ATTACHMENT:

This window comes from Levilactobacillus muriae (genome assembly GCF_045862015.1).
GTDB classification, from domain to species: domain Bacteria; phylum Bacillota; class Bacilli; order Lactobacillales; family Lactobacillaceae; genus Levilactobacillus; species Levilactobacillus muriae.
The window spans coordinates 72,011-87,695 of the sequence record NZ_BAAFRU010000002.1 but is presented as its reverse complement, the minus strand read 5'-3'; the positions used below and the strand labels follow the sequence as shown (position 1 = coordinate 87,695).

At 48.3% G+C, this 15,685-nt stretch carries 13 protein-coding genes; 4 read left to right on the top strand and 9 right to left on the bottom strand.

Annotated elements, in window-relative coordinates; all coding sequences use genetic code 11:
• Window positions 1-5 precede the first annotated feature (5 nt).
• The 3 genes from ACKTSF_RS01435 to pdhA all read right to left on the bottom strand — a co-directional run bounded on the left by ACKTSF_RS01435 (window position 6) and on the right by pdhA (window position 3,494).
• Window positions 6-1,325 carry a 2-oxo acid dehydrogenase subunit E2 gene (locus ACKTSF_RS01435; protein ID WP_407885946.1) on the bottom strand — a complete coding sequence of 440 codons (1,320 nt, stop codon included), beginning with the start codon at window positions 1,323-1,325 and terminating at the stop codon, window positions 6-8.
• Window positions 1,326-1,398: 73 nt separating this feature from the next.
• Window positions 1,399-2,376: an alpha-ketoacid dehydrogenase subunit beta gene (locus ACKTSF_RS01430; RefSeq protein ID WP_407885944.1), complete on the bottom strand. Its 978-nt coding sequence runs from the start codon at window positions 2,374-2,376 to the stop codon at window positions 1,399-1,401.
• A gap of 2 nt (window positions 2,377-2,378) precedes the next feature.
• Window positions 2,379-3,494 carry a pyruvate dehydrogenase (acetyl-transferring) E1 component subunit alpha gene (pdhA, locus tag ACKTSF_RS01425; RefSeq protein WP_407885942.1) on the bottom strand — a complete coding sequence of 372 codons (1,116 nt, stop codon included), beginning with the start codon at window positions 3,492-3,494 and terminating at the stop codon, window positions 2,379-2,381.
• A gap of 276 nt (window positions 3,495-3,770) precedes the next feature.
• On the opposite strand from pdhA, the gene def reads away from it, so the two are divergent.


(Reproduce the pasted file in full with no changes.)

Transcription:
This window comes from Levilactobacillus muriae (genome assembly GCF_045862015.1).
GTDB classification, from domain to species: domain Bacteria; phylum Bacillota; class Bacilli; order Lactobacillales; family Lactobacillaceae; genus Levilactobacillus; species Levilactobacillus muriae.
The window spans coordinates 72,011-87,695 of the sequence record NZ_BAAFRU010000002.1 but is presented as its reverse complement, the minus strand read 5'-3'; the positions used below and the strand labels follow the sequence as shown (position 1 = coordinate 87,695).

At 48.3% G+C, this 15,685-nt stretch carries 13 protein-coding genes; 4 read left to right on the top strand and 9 right to left on the bottom strand.

Annotated elements, in window-relative coordinates; all coding sequences use genetic code 11:
• Window positions 1-5 precede the first annotated feature (5 nt).
• The 3 genes from ACKTSF_RS01435 to pdhA all read right to left on the bottom strand — a co-directional run bounded on the left by ACKTSF_RS01435 (window position 6) and on the right by pdhA (window position 3,494).
• Window positions 6-1,325 carry a 2-oxo acid dehydrogenase subunit E2 gene (locus ACKTSF_RS01435; protein ID WP_407885946.1) on the bottom strand — a complete coding sequence of 440 codons (1,320 nt, stop codon included), beginning with the start codon at window positions 1,323-1,325 and terminating at the stop codon, window positions 6-8.
• Window positions 1,326-1,398: 73 nt separating this feature from the next.
• Window positions 1,399-2,376: an alpha-ketoacid dehydrogenase subunit beta gene (locus ACKTSF_RS01430; RefSeq protein ID WP_407885944.1), complete on the bottom strand. Its 978-nt coding sequence runs from the start codon at window positions 2,374-2,376 to the stop codon at window positions 1,399-1,401.
• A gap of 2 nt (window positions 2,377-2,378) precedes the next feature.
• Window positions 2,379-3,494 carry a pyruvate dehydrogenase (acetyl-transferring) E1 component subunit alpha gene (pdhA, locus tag ACKTSF_RS01425; RefSeq protein WP_407885942.1) on the bottom strand — a complete coding sequence of 372 codons (1,116 nt, stop codon included), beginning with the start codon at window positions 3,492-3,494 and terminating at the stop codon, window positions 2,379-2,381.
• A gap of 276 nt (window positions 3,495-3,770) precedes the next feature.
• On the opposite strand from pdhA, the gene def reads away from it, so the two are divergent.